Three stoned kids walk into an expensive studio with the idea of recording one song that lasts for an hour and opens with the line, "Drop out of life with bong in hand." During the course of the tune, which changes every time they play it, they equate weed with most every sacred religious symbol, take solos that stretch for minutes, and sing in some malevolent half-chant incantation. They won't allow it to be edited for radio play, and they don't want to break it into tracks. And, by the way, the label footing the bill is the same 50-year-old institution that released music by the Rolling Stones, Ray Charles and, the Moody Blues: With every year that passes, both the tale and the tape of Dopesmoker seem a little more ridiculous.
The third album by a trio of 20-something San Jose, Calif., burnouts called Sleep, Dopesmoker resulted from a major-label skirmish over a band that had made two very good but not altogether great LPs of distorted, bluesy, and bleary-eyed rock. But those records-- 1991's Volume One and 1993's Holy Mountain-- sported would-be singles, editable jams like "Holy Mountain", "Snowblind", and "The Wall of Yawn" that might have found a home on the radio dial in the filthy backwash of grunge. In the battle between Elektra and London Records, however, Sleep didn't seem so interested in who might pay the most to get their stoner rock on the air; as guitarist Matt Pike, bassist Al Cisneros, and drummer Chris Hakius have said since, they wanted to go with the label that would pay for the album and mostly leave the music alone. London ostensibly signed off on such creative control. So after more than a year of legal wrangling to slip out of an old label contract, Sleep finally went with London and, in 1996, entered Record Two, the aforementioned well-equipped Northern California studio, with producer Billy Anderson and, as the fable goes, a lot of weed.
Their plan was to record the one-song album they'd been writing and testing live for at least four years. As Cisneros told Decibel writer J. Bennett a decade later, London had approved the idea, but the deep pockets began to get concerned as soon as they started to hear the music. Despite London's anxiety, technical troubles, and interpersonal tensions, Sleep finally finished the track in two month-long sessions. The label would never release it: After a series of contentious remixes and edits by a number of different hands hired by London, the imprint eked out a few cheap promos before deciding to can Sleep. The band broke up (in retrospect, they've said, they were headed this way with or without London), and during the next decade, three labels issued unofficial bootlegs or unagreeable edits of Dopesmoker, or as the band later called it, Jerusalem.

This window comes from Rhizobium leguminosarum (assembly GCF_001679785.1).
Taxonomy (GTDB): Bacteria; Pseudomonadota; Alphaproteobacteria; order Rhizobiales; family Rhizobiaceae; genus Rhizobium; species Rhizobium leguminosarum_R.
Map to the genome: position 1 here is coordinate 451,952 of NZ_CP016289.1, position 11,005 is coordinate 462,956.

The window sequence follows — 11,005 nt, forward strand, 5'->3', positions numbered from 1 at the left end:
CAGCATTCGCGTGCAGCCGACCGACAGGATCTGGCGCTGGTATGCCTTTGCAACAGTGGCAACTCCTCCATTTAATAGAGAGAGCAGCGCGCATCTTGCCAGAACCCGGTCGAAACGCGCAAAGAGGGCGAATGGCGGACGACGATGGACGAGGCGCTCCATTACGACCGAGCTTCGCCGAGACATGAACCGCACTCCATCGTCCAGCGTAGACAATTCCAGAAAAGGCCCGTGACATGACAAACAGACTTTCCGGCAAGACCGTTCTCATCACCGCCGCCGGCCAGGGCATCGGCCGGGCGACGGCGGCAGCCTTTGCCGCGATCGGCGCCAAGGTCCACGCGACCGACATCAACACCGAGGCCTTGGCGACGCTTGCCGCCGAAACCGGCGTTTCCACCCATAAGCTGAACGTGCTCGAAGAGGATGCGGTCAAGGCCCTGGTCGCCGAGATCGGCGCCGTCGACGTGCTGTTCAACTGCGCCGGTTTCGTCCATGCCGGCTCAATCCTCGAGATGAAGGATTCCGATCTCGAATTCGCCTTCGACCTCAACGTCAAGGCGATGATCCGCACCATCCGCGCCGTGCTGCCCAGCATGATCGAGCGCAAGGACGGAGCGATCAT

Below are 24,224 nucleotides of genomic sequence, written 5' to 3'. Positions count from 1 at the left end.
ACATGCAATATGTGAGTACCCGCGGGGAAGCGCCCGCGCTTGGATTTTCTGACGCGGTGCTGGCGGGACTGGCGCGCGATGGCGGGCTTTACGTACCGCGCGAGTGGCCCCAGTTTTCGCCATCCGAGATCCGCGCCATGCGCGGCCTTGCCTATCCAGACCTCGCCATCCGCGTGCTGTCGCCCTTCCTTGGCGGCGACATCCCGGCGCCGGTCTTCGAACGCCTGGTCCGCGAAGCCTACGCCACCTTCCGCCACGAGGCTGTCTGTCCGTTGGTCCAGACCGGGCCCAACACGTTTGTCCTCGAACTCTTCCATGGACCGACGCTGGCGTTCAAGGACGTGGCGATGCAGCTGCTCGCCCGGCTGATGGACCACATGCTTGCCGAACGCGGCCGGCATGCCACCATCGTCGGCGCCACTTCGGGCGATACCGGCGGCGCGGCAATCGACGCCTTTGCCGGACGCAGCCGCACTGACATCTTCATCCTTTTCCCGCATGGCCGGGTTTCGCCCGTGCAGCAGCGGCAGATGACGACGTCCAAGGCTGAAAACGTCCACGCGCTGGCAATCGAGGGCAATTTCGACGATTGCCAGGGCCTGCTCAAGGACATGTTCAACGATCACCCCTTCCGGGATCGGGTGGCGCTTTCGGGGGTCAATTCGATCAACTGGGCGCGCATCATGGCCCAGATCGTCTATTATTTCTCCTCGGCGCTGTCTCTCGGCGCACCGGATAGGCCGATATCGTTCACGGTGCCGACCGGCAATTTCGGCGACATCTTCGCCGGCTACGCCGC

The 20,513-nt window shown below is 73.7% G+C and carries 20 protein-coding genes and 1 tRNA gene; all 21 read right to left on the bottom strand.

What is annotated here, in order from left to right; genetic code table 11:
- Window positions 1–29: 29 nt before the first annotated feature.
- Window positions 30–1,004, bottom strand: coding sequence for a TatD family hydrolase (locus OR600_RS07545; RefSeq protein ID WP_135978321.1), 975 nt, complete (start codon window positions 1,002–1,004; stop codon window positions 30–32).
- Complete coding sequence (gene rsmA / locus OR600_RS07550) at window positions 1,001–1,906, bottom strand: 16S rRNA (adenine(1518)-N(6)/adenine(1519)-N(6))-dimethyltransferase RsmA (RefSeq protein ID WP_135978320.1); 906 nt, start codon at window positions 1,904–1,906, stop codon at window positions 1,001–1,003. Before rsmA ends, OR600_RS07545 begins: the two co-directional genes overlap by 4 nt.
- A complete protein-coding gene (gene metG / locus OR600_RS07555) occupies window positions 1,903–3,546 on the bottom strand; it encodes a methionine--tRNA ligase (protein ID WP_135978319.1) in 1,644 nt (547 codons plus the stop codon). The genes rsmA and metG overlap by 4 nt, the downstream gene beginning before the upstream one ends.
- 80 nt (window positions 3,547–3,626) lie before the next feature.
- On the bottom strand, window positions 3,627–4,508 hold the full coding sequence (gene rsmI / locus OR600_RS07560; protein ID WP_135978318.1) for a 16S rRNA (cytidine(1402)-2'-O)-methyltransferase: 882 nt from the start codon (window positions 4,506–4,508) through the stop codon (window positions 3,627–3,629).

Now, 16 years after it was recorded, Sleep's storied third and easily best album is finally available through a remastered, re-illustrated reissue. Loud and more lucid, Southern Lord's greenest version of Dopesmoker pushes the record's highs to higher places and gives the whole hour just a bit more power. The trio has long complained that the previous versions didn't understand their intended aesthetic-- the art, the mixing, any of it. But a brilliant new cover by artist Arik Roper, who also designed the previously popular Tee-Pee version of the disc, pictures the "Weedians" of which Cisernos sings, making their pilgrimage to Nazareth, endless bongs strapped to their backs, an extra-terrestrial landscape in the distance. As Pike exclaimed to The Quietus earlier this year, "This one is going to look so fucking cool, it's so rad." That statement should rightly apply not only to the cover but also to this entire reissue, which at long lasts fulfills the red-eyed vision of the people who made Dopesmoker while confirming the record's legacy both as a stoner-metal and psychedelic-rock masterpiece. This is one of the great major-label casualties, finally available in proper form.